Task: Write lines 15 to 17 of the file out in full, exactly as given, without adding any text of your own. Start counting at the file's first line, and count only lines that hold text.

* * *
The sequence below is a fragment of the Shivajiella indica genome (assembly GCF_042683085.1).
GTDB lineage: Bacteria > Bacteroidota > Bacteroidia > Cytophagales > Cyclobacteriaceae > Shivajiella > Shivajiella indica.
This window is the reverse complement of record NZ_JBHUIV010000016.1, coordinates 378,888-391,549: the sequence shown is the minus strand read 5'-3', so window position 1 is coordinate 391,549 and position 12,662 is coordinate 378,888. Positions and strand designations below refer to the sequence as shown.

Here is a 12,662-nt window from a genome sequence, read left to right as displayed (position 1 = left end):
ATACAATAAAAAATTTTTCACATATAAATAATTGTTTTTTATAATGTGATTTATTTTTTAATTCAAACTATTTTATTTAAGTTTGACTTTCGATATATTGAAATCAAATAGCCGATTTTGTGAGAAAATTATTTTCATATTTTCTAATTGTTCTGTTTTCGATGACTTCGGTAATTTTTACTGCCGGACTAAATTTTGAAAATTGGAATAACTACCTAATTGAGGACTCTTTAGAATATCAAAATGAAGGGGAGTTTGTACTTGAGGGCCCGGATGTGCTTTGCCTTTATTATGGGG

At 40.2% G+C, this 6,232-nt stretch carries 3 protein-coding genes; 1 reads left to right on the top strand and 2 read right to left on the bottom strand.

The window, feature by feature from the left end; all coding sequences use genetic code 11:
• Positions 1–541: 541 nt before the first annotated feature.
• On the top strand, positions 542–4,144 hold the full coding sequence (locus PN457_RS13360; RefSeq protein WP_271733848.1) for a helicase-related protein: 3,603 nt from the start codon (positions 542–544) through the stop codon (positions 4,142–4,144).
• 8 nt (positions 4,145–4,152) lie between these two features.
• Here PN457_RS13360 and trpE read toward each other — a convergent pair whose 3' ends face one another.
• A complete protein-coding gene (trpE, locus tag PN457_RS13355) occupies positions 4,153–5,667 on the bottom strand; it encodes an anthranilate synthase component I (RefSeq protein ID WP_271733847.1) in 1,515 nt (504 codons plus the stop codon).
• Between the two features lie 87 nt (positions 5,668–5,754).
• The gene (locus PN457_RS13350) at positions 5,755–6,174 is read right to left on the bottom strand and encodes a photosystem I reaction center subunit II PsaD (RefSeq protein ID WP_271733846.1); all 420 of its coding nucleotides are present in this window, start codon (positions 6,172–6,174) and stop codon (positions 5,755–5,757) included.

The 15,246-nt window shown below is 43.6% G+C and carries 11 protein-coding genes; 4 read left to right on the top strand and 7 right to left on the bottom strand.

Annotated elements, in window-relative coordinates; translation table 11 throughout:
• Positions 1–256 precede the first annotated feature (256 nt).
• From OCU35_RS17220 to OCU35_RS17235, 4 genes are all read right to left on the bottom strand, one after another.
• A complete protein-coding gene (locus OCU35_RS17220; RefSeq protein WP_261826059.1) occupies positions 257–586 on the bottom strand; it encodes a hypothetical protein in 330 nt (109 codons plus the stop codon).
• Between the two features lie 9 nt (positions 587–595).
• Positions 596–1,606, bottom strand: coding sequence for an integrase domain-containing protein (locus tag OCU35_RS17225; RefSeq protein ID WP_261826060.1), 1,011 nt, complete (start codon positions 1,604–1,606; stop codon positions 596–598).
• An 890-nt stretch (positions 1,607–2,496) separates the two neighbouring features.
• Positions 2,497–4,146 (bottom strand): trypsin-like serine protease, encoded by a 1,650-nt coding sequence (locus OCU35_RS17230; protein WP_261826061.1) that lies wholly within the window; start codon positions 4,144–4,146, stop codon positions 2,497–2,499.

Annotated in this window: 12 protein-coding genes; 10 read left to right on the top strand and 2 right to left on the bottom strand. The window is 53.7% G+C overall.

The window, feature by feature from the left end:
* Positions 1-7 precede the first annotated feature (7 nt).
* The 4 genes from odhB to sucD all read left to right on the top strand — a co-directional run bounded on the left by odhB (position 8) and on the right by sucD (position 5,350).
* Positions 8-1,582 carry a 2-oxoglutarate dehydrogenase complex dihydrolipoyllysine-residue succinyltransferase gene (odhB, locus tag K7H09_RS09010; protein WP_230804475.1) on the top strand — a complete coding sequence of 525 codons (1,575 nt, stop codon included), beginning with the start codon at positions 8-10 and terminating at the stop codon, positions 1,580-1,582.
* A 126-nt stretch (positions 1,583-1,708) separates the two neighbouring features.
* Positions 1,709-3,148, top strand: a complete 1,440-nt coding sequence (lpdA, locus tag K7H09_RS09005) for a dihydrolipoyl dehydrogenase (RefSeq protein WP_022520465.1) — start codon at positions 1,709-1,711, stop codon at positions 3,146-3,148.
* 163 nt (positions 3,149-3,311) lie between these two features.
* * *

The 15,246-nt window shown below is 43.6% G+C and carries 11 protein-coding genes; 4 read left to right on the top strand and 7 right to left on the bottom strand.

Annotated elements, in window-relative coordinates; translation table 11 throughout:
• Positions 1–256 precede the first annotated feature (256 nt).